In the case at bar, it will be recalled that one of the joint owners of the account was, so far as Maryland National knew, "Charles S. Bowen", whose signature card bore the name "C.S. Bowen".[3] Therefore, with respect to any such checks, (i.e., with an indorsement reading "For Deposit Only, C.S. Bowen") it is at least a jury question whether Maryland National applied the value thereof consistently with the indorsement "For Deposit Only, C.S. Bowen". If it did, then it is not subject to what Bowen contends to be the absolute liability imposed upon a depositary bank that fails to honor a restrictive indorsement. Thus, in the unusual circumstances of this case, the trial court was correct in not granting the particular instruction requested.

We observe that even if Maryland National could be said to have applied the proceeds of a particular check "consistently with the indorsement", it might still be liable in conversion to Bowen. As the trial court correctly instructed the jury, "Except as provided in the Uniform Commercial Code, a bank which takes checks from a person, who is not the true owner of those checks, and who has no authority [from the true owner] to transfer or negotiate the *37 checks, is liable to the true owner of the checks for the conversion". See, National Union Bank v. Rubber Co., 148 Md. 449, 129 A. 688 (1925), a pre-U.C.C. case in which the basic pre-U.C.C. rule was stated thusly:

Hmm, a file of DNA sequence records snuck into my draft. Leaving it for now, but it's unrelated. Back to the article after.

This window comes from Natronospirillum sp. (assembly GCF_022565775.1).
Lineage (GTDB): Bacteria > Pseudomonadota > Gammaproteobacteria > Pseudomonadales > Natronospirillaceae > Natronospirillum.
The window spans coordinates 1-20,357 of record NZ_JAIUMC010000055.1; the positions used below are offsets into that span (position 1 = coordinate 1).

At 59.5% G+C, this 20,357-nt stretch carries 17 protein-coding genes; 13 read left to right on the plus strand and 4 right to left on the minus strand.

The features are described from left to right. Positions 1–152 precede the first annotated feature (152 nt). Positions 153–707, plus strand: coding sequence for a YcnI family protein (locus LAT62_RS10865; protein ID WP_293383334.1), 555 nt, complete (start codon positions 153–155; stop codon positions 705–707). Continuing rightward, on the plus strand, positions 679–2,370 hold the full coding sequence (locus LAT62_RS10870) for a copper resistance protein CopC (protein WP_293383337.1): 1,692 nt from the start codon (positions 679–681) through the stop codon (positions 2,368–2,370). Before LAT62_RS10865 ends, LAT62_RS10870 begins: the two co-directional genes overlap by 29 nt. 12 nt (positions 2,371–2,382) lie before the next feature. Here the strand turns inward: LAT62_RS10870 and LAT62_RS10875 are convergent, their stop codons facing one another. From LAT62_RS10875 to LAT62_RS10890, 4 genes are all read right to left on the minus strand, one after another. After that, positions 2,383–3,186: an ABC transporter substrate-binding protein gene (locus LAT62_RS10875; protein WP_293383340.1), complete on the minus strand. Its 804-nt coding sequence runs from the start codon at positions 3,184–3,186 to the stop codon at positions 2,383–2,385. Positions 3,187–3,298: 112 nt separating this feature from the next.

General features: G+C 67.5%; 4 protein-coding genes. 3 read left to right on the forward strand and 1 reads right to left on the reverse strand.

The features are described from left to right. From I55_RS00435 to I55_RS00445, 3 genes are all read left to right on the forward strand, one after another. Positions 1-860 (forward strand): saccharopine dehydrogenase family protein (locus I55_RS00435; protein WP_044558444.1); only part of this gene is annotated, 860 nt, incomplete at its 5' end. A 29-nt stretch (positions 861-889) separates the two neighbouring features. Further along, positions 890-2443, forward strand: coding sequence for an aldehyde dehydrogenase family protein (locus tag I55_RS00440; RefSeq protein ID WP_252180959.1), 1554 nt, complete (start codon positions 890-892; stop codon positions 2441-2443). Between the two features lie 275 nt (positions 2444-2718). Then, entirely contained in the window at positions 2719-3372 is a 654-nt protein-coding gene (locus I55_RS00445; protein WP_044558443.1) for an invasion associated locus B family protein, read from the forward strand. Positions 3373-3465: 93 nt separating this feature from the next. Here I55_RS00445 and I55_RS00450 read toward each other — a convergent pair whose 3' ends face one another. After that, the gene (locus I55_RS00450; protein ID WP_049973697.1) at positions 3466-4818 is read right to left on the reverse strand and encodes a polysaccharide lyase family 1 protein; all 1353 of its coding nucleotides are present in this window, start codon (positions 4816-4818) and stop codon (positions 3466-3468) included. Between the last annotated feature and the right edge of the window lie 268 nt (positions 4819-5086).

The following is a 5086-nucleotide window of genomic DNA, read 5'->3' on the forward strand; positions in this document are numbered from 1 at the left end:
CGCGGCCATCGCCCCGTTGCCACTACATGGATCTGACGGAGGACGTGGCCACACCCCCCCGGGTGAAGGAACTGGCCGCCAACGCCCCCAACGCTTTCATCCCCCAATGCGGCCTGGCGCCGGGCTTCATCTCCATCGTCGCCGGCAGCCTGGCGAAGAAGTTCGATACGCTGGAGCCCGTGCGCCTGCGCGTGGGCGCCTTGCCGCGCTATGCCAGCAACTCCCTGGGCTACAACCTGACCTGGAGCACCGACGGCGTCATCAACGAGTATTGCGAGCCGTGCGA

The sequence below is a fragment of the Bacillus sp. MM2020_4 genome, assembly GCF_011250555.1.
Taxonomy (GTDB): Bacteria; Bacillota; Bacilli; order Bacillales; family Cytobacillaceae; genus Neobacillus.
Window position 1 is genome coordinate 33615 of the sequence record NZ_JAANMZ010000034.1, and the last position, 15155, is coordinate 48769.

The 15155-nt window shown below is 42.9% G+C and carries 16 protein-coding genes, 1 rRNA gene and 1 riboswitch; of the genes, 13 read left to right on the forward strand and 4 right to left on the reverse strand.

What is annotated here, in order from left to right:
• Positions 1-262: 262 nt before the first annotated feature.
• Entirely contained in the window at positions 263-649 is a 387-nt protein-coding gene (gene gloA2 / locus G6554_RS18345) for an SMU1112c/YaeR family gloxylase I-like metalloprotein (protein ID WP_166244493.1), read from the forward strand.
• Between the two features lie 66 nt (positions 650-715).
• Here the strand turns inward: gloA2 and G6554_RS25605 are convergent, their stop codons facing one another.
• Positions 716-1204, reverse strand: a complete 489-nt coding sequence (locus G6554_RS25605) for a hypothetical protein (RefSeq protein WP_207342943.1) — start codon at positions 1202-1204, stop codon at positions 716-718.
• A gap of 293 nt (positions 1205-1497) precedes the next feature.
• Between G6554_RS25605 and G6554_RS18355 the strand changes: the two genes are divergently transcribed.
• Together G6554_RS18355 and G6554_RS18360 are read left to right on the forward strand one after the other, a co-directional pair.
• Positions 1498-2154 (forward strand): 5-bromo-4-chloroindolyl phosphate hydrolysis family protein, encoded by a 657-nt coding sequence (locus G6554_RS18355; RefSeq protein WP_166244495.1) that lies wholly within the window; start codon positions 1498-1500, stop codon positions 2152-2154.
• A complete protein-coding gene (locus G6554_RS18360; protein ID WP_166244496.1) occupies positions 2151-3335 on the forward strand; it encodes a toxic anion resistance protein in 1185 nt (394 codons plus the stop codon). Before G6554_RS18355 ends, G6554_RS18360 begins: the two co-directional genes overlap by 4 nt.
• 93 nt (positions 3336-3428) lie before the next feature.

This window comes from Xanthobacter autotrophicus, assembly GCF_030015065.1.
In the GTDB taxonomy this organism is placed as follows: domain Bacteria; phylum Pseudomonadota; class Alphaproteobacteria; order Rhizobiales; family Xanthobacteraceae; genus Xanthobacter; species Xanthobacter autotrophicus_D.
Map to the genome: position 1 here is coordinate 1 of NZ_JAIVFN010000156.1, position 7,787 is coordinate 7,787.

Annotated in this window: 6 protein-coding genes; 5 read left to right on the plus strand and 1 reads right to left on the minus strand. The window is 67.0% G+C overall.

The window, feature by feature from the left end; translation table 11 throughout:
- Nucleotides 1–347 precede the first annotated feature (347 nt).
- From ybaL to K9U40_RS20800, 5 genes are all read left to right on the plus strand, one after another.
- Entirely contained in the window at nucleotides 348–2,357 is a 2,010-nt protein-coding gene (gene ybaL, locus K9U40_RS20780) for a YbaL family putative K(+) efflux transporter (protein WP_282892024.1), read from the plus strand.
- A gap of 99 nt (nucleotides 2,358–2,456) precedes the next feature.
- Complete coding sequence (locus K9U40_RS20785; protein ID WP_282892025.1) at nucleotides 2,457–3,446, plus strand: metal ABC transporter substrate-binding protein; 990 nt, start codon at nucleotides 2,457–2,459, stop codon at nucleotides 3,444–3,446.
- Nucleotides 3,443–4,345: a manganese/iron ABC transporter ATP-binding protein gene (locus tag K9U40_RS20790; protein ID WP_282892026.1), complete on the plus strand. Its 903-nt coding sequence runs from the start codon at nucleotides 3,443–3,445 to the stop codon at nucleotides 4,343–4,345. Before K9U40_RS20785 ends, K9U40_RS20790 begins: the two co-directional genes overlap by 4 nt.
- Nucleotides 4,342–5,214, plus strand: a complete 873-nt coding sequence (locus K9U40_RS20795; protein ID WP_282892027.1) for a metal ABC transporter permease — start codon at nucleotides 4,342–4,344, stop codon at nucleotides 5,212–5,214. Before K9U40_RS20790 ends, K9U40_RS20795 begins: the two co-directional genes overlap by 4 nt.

"If a negotiable instrument having a forged indorsement come to the hands of a bank and is collected by it, the proceeds are held for the rightful owners of the paper, and may be recovered by them, although the bank gave value for the paper, or has paid over the proceeds to the party depositing the instrument for collection."

Section 3-419 (3)[4] of the Maryland Uniform Commercial Code (Md. Code, Commercial Law Volume, §§ 1-101 through 10-104, effective 1 February 1964), described in the Official Comments as "new", would appear to provide a depositary or collecting bank a complete defense at the suit of a true owner for conversion or negligence if the defendant bank can show 1) that it has in good faith and in accordance with reasonable commercial standards dealt with the instrument alleged to have been converted or negligently handled, and 2) that it has no proceeds of the instrument remaining in its hands at the time suit is filed. Whether this section is indeed available to a collecting-depositary bank to limit its liability for conversion at the suit of a true owner has never been decided in this State and the issue is not before us for decision now. We mention it only because, upon remand, it is an issue that may require resolution by the trial court.[5]